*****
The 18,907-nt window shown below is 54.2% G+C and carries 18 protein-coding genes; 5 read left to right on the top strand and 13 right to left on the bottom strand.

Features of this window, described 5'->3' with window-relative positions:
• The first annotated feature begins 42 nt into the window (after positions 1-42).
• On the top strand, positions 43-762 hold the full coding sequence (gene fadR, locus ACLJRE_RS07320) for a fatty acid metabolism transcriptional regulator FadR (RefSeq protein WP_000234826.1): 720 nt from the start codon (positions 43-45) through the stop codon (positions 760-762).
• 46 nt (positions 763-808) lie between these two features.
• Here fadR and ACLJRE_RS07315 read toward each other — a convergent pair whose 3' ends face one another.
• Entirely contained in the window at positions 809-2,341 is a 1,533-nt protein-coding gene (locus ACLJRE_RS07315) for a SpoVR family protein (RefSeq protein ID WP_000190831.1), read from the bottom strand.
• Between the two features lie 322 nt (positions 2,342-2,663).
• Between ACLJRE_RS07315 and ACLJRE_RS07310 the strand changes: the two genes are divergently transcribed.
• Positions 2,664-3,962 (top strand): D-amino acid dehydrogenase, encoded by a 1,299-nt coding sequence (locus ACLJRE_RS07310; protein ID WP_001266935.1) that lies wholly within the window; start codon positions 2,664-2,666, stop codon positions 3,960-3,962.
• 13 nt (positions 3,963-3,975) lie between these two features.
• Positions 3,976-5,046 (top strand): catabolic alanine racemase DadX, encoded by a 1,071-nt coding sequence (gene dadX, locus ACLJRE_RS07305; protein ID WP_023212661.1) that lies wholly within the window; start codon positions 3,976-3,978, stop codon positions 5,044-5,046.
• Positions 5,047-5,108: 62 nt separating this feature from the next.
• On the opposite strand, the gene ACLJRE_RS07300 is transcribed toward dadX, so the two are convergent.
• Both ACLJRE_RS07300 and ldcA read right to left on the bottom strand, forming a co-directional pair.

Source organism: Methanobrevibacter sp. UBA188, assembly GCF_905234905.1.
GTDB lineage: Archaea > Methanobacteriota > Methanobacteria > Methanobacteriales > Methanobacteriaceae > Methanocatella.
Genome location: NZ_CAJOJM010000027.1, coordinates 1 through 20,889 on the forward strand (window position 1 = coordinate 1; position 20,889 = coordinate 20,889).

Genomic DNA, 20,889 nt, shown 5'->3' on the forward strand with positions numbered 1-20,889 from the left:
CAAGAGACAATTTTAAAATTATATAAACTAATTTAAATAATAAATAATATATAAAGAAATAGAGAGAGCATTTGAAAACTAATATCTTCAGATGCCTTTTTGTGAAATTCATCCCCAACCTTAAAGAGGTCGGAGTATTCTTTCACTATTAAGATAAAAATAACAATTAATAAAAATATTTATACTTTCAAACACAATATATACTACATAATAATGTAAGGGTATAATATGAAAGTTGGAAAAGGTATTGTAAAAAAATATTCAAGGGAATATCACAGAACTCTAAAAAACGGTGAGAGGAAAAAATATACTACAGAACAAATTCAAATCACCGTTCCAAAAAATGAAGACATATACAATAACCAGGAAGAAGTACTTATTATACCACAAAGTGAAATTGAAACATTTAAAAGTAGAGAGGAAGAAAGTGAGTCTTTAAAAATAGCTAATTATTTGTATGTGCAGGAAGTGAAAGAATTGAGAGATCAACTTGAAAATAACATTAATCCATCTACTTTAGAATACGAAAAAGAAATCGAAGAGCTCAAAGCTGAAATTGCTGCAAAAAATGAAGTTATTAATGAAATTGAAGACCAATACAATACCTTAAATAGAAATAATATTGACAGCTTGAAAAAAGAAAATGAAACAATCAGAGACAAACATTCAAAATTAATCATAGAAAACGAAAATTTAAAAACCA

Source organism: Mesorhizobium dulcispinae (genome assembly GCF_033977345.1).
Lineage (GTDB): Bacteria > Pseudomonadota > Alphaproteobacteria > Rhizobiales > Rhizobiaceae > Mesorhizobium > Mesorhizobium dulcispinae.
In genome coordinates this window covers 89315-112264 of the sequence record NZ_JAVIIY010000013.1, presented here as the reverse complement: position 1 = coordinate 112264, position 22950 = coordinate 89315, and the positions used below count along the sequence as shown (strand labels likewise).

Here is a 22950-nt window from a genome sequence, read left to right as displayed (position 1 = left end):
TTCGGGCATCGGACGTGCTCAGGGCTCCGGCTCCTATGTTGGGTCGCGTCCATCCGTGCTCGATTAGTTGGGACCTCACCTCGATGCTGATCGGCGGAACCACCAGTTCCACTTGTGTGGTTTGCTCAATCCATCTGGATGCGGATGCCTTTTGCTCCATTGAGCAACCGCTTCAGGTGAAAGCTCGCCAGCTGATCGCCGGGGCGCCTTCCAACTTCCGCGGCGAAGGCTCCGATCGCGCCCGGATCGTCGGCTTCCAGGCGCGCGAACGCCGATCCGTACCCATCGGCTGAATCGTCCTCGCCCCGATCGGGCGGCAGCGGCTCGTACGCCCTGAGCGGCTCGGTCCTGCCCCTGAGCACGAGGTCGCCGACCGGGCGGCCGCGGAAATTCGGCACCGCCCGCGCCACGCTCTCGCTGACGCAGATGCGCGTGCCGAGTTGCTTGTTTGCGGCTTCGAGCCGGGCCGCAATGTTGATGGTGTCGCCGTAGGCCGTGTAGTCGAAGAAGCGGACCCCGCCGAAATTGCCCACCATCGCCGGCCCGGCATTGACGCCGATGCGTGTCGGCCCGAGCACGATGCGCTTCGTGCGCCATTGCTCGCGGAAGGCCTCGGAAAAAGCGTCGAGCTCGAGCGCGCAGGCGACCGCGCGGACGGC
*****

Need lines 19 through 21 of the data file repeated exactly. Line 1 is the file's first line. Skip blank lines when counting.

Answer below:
Genomic DNA, 20,889 nt, shown 5'->3' on the forward strand with positions numbered 1-20,889 from the left:
CAAGAGACAATTTTAAAATTATATAAACTAATTTAAATAATAAATAATATATAAAGAAATAGAGAGAGCATTTGAAAACTAATATCTTCAGATGCCTTTTTGTGAAATTCATCCCCAACCTTAAAGAGGTCGGAGTATTCTTTCACTATTAAGATAAAAATAACAATTAATAAAAATATTTATACTTTCAAACACAATATATACTACATAATAATGTAAGGGTATAATATGAAAGTTGGAAAAGGTATTGTAAAAAAATATTCAAGGGAATATCACAGAACTCTAAAAAACGGTGAGAGGAAAAAATATACTACAGAACAAATTCAAATCACCGTTCCAAAAAATGAAGACATATACAATAACCAGGAAGAAGTACTTATTATACCACAAAGTGAAATTGAAACATTTAAAAGTAGAGAGGAAGAAAGTGAGTCTTTAAAAATAGCTAATTATTTGTATGTGCAGGAAGTGAAAGAATTGAGAGATCAACTTGAAAATAACATTAATCCATCTACTTTAGAATACGAAAAAGAAATCGAAGAGCTCAAAGCTGAAATTGCTGCAAAAAATGAAGTTATTAATGAAATTGAAGACCAATACAATACCTTAAATAGAAATAATATTGACAGCTTGAAAAAAGAAAATGAAACAATCAGAGACAAACATTCAAAATTAATCATAGAAAACGAAAATTTAAAAACCA

Source organism: Mesorhizobium dulcispinae (genome assembly GCF_033977345.1).